Post-Anesthesia Care Unit (PACU) Nurse – Is This Job for You?

The post-anesthesia care unit (PACU) nurse is a job that requires keen attention to detail. Are you curious about this field? Learn more about it, including the most recent salary range. 

Is this job for you? Let’s look closely at what it requires and help you make that decision. 

Post-Anesthesia Care Unit (PACU) Nurse

As the name implies, a PACU nurse cares for people who just had surgery under anesthesia. These nurses closely monitor their vital signs. They observe and treat the patients and make sure they wake up safely and react correctly to the anesthesia. 

This guide will look at every aspect of this specialty and help you decide if you want to make this one of your career goals. 

PACU Nurse Responsibilities 

First, let’s look at what a PACU nurse does on a typical shift. 

All of the responsibilities revolve around caring for patients that just came out of surgery and have to recover from anesthesia. 

These include: 

  • Monitor post-op patients
  • Oversee Vital Signs
  • Assess Recovery
  • Change Bandages
  • Educate patients and their families about post-op care
  • Administer medications

If a patient experiences a negative reaction to the anesthesia or it doesn’t wear off correctly, the PACU nurse must be able to respond quickly. 

There is no standard number of patients a PACU nurse monitors each shift.  Some patients only have to stay in the PACU for 30 minutes, others for hours. 

PACU Nurse Salary

How much you earn as a PACU nurse depends on your experience and the part of the country in which you work. Generally speaking, the median salary of a PACU nurse in the USA is about $40 an hour, or $84,000 a year. 

According to Glassdoor, the base salary of a PACU nurse is $69,270 a year. Here are a few average salary reports from some of the major metropolitan areas in the US. 

  • Kansas City – $57,000/year
  • Washington D.C. – $68,000/yearh
  • Chicago – $66,000
  • San Fransisco – $120,000
  • Denver – $64,000
  • Dallas – $66,000

How to Become a PACU Nurse (Requirements) 

Becoming a PACU nurse is just like any other nursing specialty. 

First, you have to have your RN. After you pass the NCLEX and earned the RN title, you can begin working in a medical setting and gaining valuable experience for this job. 

The experience as an RN is very important. You need to learn solid skills like response time, communication skills, and patient assessments. In fact, some hospitals promote nurses to PACU nurse without any additional training or education, since the skills acquired on the med/surge floor is often enough.  

There is training that you can do to give your resume a leg up on the competition. You can become a certified post-anesthesia nurse (CPAN). To qualify, you just have to have 1,800 clinical hours over the span of 2 years and pass the certification exam. Learn more about this exam from the American Board of Perianesthesia Nursing Certification

Continuing Ed Requirements

After you become a PACU or CPAN nurse, you will have to maintain your certification. This means taking the proper continuing education classes.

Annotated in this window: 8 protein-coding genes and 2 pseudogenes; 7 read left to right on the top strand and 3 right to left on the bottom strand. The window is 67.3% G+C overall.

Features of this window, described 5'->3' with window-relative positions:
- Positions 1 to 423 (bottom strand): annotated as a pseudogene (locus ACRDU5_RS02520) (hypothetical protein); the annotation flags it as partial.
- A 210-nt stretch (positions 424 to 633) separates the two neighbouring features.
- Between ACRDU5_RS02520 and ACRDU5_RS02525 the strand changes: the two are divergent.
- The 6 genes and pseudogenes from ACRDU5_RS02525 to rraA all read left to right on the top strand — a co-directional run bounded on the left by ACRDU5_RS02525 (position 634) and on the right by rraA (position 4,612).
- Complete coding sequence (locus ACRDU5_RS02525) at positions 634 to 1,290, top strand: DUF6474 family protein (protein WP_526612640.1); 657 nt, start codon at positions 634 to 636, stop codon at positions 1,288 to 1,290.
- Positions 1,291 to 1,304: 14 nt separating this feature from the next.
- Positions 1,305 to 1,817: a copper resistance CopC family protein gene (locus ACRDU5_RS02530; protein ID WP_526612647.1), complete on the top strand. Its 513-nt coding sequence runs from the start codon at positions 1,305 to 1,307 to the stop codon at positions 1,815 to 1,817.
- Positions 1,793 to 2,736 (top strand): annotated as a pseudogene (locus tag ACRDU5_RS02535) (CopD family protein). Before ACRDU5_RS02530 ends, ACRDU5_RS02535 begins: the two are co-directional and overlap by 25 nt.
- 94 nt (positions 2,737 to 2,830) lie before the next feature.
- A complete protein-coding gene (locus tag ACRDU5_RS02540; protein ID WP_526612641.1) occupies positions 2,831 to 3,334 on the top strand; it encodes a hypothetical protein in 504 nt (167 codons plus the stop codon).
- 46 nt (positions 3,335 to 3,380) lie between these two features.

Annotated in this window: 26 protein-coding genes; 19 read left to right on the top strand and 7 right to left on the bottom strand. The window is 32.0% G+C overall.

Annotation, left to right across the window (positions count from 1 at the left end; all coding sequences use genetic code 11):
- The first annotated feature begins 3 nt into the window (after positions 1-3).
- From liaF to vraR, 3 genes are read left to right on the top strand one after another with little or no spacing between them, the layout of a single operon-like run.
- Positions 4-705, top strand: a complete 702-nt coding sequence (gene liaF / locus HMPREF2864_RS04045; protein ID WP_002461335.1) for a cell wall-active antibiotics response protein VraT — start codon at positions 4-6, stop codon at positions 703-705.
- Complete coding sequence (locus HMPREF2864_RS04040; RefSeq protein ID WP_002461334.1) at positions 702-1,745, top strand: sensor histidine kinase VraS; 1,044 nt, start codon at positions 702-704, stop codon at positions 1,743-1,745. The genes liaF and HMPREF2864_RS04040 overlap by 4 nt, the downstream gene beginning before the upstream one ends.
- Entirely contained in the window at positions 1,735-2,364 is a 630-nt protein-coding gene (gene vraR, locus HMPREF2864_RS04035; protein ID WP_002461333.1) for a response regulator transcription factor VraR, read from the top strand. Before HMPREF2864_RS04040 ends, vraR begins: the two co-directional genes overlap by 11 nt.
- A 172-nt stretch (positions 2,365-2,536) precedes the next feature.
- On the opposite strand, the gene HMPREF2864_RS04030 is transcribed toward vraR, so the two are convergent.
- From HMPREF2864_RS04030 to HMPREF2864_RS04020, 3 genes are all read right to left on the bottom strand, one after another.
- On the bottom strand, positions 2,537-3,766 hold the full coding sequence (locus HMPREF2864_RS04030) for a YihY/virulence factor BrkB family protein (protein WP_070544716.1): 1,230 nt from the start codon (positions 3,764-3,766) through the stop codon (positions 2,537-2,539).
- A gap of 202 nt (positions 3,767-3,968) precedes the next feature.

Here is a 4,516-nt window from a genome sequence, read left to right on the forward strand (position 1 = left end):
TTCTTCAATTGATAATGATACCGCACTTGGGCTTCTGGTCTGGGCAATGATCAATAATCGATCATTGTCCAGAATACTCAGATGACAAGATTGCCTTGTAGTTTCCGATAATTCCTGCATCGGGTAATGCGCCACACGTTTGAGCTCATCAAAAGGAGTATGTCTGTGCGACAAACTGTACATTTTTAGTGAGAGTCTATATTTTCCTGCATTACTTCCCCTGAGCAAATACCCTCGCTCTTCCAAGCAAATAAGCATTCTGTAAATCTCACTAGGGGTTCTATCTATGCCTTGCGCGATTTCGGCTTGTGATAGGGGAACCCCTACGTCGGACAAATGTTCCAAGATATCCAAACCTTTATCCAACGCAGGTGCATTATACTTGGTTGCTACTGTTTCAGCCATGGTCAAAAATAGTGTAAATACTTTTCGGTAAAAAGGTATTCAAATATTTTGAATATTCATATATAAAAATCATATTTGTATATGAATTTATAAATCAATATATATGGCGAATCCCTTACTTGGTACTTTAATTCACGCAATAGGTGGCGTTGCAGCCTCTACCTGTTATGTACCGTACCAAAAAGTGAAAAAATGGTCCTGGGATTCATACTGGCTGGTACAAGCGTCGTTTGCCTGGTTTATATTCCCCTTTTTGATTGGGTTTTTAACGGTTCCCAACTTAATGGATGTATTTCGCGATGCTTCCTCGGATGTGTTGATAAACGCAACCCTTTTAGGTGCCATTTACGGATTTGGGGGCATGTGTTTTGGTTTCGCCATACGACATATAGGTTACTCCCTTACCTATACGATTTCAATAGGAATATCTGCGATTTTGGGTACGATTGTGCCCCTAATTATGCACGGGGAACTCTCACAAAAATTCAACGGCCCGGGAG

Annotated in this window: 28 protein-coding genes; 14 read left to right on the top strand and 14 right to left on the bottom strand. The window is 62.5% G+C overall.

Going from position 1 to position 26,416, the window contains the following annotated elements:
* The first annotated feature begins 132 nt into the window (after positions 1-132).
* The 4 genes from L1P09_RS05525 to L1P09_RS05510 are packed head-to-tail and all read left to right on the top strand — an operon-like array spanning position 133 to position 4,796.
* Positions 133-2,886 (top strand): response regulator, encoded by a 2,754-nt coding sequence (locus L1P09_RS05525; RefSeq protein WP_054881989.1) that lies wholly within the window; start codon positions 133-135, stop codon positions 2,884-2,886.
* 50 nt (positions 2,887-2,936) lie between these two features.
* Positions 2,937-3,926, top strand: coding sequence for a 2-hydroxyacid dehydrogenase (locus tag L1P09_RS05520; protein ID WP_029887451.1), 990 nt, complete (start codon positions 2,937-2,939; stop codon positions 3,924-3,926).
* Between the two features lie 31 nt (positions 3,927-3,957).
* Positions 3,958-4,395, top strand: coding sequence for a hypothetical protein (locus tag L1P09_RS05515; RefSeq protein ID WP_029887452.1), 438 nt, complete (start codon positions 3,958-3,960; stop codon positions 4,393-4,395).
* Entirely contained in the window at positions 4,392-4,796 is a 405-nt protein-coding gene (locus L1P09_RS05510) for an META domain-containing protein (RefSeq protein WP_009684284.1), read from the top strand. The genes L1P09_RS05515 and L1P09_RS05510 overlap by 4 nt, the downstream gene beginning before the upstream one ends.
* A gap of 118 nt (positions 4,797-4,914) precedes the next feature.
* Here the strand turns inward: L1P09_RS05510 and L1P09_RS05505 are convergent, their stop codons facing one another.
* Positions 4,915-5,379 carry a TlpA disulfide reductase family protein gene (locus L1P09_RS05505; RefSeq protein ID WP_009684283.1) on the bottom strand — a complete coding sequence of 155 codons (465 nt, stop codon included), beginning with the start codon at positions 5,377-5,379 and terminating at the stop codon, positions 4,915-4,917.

The only continuing education requirements are a recertification process. And this only has to happen every 3 years. 

To become recertified as a CPAN, you need to take the exam again or complete 90 contact hours. 

Is a PACU Nurse an OR Nurse or A Nurse Anesthetist? 

The PACU nurse, OR nurse and nurse anesthetist all deal with patients recovering from surgeries and anesthesia, so what is the difference between these jobs? 

There is a bit of overlap in job responsibilities, but there are also some stark differences. 

  • Operating Room (OR) Nurse: These nurses prepare patients for surgery and assist the surgeon during the operation. They might help before the patient undergoes anesthesia, but after the surgery is over they hand the patient off to the PACU nurse. 
  • Nurse Anesthetist (CRNA): This is a very specialized nursing field with very specific responsibilities. They assist anesthesiologists to administer the anesthesia to the patient. They are responsible for the prep and administration of it. But after the patient comes out of surgery, the CRNA’s job responsibilities end. 
  • PACU Nurse: This nurse works with and monitors patients after the surgery. 

Is This Job For You? 

Now that you know more about the PACU nurse job, is it for you? A PACU nurse has to diligent and able to assess even minor changes in a patient’s vitals after surgery. They also must be excellent communicators, since they will interact with and educate the patient’s family after surgery. 

It can be a very rewarding job. It’s an excellent choice for anyone that enjoys the comfort of routine since this job’s duties don’t change or fluctuate very often. 

As opposed to an ER nurse who never knows what they will encounter that shift, a PACU nurse can rely on knowing what that job will be like every single day. 

Another big part of being a PACU nurse is comforting patients. Coming off of sedation can have emotional effects. If you are someone that is good at calming and reassuring people, then this job is perfect for you. 

More Nursing Specialties 

Trying to find the perfect nursing job can be fun or anxiety-inducing. But you can count on the fact that there are a ton of varieties of jobs out there. Here are a few more to consider as you create your career plans. 

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